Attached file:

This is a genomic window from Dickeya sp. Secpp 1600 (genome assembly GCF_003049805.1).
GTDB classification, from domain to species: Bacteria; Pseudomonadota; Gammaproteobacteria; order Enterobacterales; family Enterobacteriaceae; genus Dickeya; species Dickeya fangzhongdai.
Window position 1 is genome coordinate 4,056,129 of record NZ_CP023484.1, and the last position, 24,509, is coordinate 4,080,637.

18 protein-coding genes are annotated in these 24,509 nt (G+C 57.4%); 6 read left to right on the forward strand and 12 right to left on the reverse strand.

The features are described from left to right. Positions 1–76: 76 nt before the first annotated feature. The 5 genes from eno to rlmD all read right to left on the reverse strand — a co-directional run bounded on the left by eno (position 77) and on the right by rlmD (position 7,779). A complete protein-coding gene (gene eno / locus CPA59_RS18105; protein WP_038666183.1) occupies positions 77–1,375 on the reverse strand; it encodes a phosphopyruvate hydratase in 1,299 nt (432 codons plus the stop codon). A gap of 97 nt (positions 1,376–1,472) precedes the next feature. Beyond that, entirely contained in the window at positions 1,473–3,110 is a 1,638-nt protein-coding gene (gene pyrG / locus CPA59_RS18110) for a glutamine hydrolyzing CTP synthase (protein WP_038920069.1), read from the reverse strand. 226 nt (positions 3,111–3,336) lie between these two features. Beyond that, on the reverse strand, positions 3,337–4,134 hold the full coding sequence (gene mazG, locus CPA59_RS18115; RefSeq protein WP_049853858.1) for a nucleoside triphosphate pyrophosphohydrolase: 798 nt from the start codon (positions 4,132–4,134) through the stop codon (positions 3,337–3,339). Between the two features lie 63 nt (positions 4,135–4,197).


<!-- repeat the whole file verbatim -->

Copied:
This is a genomic window from Dickeya sp. Secpp 1600 (genome assembly GCF_003049805.1).
GTDB classification, from domain to species: Bacteria; Pseudomonadota; Gammaproteobacteria; order Enterobacterales; family Enterobacteriaceae; genus Dickeya; species Dickeya fangzhongdai.
Window position 1 is genome coordinate 4,056,129 of record NZ_CP023484.1, and the last position, 24,509, is coordinate 4,080,637.

18 protein-coding genes are annotated in these 24,509 nt (G+C 57.4%); 6 read left to right on the forward strand and 12 right to left on the reverse strand.

The features are described from left to right. Positions 1–76: 76 nt before the first annotated feature. The 5 genes from eno to rlmD all read right to left on the reverse strand — a co-directional run bounded on the left by eno (position 77) and on the right by rlmD (position 7,779). A complete protein-coding gene (gene eno / locus CPA59_RS18105; protein WP_038666183.1) occupies positions 77–1,375 on the reverse strand; it encodes a phosphopyruvate hydratase in 1,299 nt (432 codons plus the stop codon). A gap of 97 nt (positions 1,376–1,472) precedes the next feature. Beyond that, entirely contained in the window at positions 1,473–3,110 is a 1,638-nt protein-coding gene (gene pyrG / locus CPA59_RS18110) for a glutamine hydrolyzing CTP synthase (protein WP_038920069.1), read from the reverse strand. 226 nt (positions 3,111–3,336) lie between these two features. Beyond that, on the reverse strand, positions 3,337–4,134 hold the full coding sequence (gene mazG, locus CPA59_RS18115; RefSeq protein WP_049853858.1) for a nucleoside triphosphate pyrophosphohydrolase: 798 nt from the start codon (positions 4,132–4,134) through the stop codon (positions 3,337–3,339). Between the two features lie 63 nt (positions 4,135–4,197).